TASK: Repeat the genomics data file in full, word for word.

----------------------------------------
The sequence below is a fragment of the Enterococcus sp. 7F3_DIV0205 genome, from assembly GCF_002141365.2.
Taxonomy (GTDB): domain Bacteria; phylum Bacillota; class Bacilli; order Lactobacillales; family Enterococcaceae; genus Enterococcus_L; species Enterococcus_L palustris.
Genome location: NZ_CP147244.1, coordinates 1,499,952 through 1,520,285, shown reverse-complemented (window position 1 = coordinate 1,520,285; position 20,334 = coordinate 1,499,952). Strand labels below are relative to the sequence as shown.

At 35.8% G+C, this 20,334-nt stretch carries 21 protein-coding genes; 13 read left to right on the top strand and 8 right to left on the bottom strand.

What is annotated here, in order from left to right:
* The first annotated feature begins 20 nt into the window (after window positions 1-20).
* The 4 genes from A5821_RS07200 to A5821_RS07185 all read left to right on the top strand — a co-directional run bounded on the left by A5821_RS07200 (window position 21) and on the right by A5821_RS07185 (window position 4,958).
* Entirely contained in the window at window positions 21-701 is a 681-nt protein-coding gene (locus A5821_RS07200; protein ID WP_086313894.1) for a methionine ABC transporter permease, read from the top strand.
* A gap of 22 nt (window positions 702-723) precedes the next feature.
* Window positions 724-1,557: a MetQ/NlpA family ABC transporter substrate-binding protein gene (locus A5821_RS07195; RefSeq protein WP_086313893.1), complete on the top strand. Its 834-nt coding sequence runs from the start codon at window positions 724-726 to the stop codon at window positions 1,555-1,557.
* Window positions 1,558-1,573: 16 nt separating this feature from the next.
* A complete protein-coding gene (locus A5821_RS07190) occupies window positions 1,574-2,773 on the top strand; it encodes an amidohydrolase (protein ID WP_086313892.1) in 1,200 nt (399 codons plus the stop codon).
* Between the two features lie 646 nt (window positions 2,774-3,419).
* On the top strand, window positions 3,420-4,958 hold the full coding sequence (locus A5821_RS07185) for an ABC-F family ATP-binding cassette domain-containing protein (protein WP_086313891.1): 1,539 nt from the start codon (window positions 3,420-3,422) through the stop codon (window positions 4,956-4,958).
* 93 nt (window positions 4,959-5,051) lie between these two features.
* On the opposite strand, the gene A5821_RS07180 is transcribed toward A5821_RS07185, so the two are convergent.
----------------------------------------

The sequence below is a fragment of the Enterococcus sp. 7F3_DIV0205 genome, from assembly GCF_002141365.2.
Taxonomy (GTDB): domain Bacteria; phylum Bacillota; class Bacilli; order Lactobacillales; family Enterococcaceae; genus Enterococcus_L; species Enterococcus_L palustris.
Genome location: NZ_CP147244.1, coordinates 1,499,952 through 1,520,285, shown reverse-complemented (window position 1 = coordinate 1,520,285; position 20,334 = coordinate 1,499,952). Strand labels below are relative to the sequence as shown.

At 35.8% G+C, this 20,334-nt stretch carries 21 protein-coding genes; 13 read left to right on the top strand and 8 right to left on the bottom strand.

What is annotated here, in order from left to right:
* The first annotated feature begins 20 nt into the window (after window positions 1-20).
* The 4 genes from A5821_RS07200 to A5821_RS07185 all read left to right on the top strand — a co-directional run bounded on the left by A5821_RS07200 (window position 21) and on the right by A5821_RS07185 (window position 4,958).
* Entirely contained in the window at window positions 21-701 is a 681-nt protein-coding gene (locus A5821_RS07200; protein ID WP_086313894.1) for a methionine ABC transporter permease, read from the top strand.
* A gap of 22 nt (window positions 702-723) precedes the next feature.
* Window positions 724-1,557: a MetQ/NlpA family ABC transporter substrate-binding protein gene (locus A5821_RS07195; RefSeq protein WP_086313893.1), complete on the top strand. Its 834-nt coding sequence runs from the start codon at window positions 724-726 to the stop codon at window positions 1,555-1,557.
* Window positions 1,558-1,573: 16 nt separating this feature from the next.
* A complete protein-coding gene (locus A5821_RS07190) occupies window positions 1,574-2,773 on the top strand; it encodes an amidohydrolase (protein ID WP_086313892.1) in 1,200 nt (399 codons plus the stop codon).
* Between the two features lie 646 nt (window positions 2,774-3,419).
* On the top strand, window positions 3,420-4,958 hold the full coding sequence (locus A5821_RS07185) for an ABC-F family ATP-binding cassette domain-containing protein (protein WP_086313891.1): 1,539 nt from the start codon (window positions 3,420-3,422) through the stop codon (window positions 4,956-4,958).
* 93 nt (window positions 4,959-5,051) lie between these two features.
* On the opposite strand, the gene A5821_RS07180 is transcribed toward A5821_RS07185, so the two are convergent.